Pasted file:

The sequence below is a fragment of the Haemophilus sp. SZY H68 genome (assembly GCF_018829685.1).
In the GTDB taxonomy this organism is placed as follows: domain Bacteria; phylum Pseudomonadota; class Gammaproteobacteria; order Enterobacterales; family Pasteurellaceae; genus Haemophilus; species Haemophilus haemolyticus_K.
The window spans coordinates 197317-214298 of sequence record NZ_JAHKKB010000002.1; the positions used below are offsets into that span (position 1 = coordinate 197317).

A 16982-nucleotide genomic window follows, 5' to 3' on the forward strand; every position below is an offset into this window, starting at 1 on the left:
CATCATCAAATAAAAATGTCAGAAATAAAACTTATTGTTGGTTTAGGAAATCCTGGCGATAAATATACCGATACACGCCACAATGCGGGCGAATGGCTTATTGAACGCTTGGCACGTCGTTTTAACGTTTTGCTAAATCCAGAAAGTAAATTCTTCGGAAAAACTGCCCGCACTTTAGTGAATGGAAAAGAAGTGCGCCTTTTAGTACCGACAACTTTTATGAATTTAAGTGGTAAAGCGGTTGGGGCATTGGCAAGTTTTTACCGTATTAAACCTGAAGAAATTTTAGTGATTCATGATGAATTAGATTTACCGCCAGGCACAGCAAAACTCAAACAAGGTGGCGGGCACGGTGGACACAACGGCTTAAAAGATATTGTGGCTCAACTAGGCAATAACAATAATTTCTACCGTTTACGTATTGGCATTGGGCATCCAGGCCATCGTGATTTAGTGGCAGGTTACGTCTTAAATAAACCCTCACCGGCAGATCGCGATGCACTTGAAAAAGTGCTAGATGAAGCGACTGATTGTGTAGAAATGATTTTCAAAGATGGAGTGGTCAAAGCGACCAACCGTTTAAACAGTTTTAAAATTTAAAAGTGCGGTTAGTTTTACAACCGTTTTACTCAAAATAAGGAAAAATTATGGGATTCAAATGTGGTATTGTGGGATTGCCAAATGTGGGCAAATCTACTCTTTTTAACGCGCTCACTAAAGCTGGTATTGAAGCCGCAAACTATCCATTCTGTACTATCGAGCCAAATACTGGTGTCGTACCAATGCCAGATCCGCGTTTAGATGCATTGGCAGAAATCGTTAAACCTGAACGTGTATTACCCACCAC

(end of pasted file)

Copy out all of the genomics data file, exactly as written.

The sequence below is a fragment of the Haemophilus sp. SZY H68 genome (assembly GCF_018829685.1).
In the GTDB taxonomy this organism is placed as follows: domain Bacteria; phylum Pseudomonadota; class Gammaproteobacteria; order Enterobacterales; family Pasteurellaceae; genus Haemophilus; species Haemophilus haemolyticus_K.
The window spans coordinates 197317-214298 of sequence record NZ_JAHKKB010000002.1; the positions used below are offsets into that span (position 1 = coordinate 197317).

A 16982-nucleotide genomic window follows, 5' to 3' on the forward strand; every position below is an offset into this window, starting at 1 on the left:
CATCATCAAATAAAAATGTCAGAAATAAAACTTATTGTTGGTTTAGGAAATCCTGGCGATAAATATACCGATACACGCCACAATGCGGGCGAATGGCTTATTGAACGCTTGGCACGTCGTTTTAACGTTTTGCTAAATCCAGAAAGTAAATTCTTCGGAAAAACTGCCCGCACTTTAGTGAATGGAAAAGAAGTGCGCCTTTTAGTACCGACAACTTTTATGAATTTAAGTGGTAAAGCGGTTGGGGCATTGGCAAGTTTTTACCGTATTAAACCTGAAGAAATTTTAGTGATTCATGATGAATTAGATTTACCGCCAGGCACAGCAAAACTCAAACAAGGTGGCGGGCACGGTGGACACAACGGCTTAAAAGATATTGTGGCTCAACTAGGCAATAACAATAATTTCTACCGTTTACGTATTGGCATTGGGCATCCAGGCCATCGTGATTTAGTGGCAGGTTACGTCTTAAATAAACCCTCACCGGCAGATCGCGATGCACTTGAAAAAGTGCTAGATGAAGCGACTGATTGTGTAGAAATGATTTTCAAAGATGGAGTGGTCAAAGCGACCAACCGTTTAAACAGTTTTAAAATTTAAAAGTGCGGTTAGTTTTACAACCGTTTTACTCAAAATAAGGAAAAATTATGGGATTCAAATGTGGTATTGTGGGATTGCCAAATGTGGGCAAATCTACTCTTTTTAACGCGCTCACTAAAGCTGGTATTGAAGCCGCAAACTATCCATTCTGTACTATCGAGCCAAATACTGGTGTCGTACCAATGCCAGATCCGCGTTTAGATGCATTGGCAGAAATCGTTAAACCTGAACGTGTATTACCCACCAC